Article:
The Tokyo High Court on November 1 has overturned a previous ruling by the Japan Fair Trade Commission (JFTC) and says that the copyright company Japanese Society for Rights of Authors, Composers and Publishers (JASRAC) is basically violating the country’s anti-monopoly law. The court says the JFTC ruling in 2012 this was not a monopoly was “a mistake.”
Presiding Judge Toshiaki Iimura said that JASRAC’s practices makes it very difficult for other music copyright businesses to enter the business, “essentially excluding them from competition.” The copyright giant currently has contracts with major broadcasting stations giving them unlimited access to songs that are under the JASRAC management for just a fee of 1.5% of the previous fiscal year’s broadcast earnings. Other copyright companies have to charge fees for each separate use of a song. The ruling states that under this situation, broadcasters will now limit the use of non-JASRAC music for purely economic reasons. In fiscal 2012, 98.03 of music copyright fees were paid to JASRAC while Tokyo-based e-License only received .76%, according to figures from the Agency for Cultural Affairs. e-License is the one that has brought this issue to the courts.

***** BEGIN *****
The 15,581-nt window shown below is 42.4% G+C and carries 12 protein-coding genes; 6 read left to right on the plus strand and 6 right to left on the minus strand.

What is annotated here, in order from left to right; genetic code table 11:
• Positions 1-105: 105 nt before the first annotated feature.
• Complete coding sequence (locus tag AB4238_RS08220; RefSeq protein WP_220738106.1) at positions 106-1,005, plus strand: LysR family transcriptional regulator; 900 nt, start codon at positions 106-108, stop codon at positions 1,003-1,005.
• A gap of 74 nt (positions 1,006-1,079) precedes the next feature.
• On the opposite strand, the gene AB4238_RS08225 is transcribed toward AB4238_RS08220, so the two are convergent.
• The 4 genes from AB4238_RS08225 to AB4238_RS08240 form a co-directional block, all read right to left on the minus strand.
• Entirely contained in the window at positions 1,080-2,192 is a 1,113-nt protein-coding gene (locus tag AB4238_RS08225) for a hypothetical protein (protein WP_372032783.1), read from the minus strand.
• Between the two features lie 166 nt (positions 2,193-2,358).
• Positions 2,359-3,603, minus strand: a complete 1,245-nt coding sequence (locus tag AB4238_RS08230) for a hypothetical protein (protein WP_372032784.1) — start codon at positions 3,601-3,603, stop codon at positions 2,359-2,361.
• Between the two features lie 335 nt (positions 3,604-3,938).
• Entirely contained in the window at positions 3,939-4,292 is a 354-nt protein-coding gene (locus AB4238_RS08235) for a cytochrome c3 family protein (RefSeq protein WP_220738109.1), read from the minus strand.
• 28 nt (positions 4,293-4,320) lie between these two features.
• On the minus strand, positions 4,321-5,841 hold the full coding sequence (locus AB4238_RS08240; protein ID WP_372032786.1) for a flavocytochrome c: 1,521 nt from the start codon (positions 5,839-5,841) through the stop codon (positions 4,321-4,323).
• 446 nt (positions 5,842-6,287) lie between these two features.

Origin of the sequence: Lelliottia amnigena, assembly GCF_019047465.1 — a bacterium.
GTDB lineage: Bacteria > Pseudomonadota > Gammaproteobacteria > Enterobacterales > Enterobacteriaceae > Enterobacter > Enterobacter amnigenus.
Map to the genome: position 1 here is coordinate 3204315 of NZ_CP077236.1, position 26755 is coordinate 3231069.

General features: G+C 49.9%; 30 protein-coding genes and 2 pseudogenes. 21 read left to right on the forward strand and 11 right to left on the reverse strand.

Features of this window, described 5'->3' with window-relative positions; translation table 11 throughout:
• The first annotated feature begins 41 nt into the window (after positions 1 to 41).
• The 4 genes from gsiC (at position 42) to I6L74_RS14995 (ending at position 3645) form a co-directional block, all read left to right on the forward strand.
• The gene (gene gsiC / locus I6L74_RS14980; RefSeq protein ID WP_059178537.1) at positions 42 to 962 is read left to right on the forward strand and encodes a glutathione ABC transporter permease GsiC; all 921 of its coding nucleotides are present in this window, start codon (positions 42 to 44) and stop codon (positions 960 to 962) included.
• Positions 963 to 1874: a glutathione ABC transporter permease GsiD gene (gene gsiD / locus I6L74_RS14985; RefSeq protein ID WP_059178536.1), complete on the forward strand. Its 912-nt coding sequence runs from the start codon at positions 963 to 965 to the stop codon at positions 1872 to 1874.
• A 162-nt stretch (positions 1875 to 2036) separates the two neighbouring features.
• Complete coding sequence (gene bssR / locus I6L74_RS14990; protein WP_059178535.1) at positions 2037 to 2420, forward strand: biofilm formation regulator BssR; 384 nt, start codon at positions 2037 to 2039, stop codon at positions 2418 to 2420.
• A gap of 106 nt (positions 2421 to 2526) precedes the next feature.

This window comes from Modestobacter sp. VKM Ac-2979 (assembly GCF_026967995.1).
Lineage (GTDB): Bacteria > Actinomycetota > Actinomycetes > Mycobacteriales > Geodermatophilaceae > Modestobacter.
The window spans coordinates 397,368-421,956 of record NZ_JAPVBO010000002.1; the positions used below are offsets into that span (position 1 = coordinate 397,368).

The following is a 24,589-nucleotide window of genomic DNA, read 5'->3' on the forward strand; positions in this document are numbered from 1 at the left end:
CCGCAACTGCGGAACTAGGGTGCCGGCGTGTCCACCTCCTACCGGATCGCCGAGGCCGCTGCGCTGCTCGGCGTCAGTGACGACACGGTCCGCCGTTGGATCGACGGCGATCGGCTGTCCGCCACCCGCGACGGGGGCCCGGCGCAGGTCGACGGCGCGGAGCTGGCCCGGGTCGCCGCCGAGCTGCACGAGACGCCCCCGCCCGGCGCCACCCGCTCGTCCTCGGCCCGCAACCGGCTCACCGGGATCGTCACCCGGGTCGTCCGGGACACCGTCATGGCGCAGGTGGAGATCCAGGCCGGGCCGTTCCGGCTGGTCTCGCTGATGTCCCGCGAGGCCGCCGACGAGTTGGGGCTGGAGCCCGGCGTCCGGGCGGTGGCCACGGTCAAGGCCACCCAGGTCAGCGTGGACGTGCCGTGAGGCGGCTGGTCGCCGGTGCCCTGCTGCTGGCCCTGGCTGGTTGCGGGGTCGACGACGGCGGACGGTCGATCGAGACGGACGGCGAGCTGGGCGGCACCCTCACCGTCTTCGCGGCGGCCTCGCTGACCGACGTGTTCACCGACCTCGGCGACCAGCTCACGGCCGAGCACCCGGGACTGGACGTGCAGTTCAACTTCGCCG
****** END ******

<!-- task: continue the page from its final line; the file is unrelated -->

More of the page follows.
The June 2012 ruling by the JFTC saying that JASRAC’s business practices are not in violation of the anti-monopoly law actually overturned a February 2009 decision by a commission, ordering JASRAC to change its business model because it is essentially a monopoly already. Now that the Tokyo High Court has reversed their ruling, the JFTC will now have to revisit the legality of the licensing policies of the copyright company. A JFTC legal affairs representative however says they are considering filing an appeal, citing the decision as “very disappointing.”
[ via Mainichi ]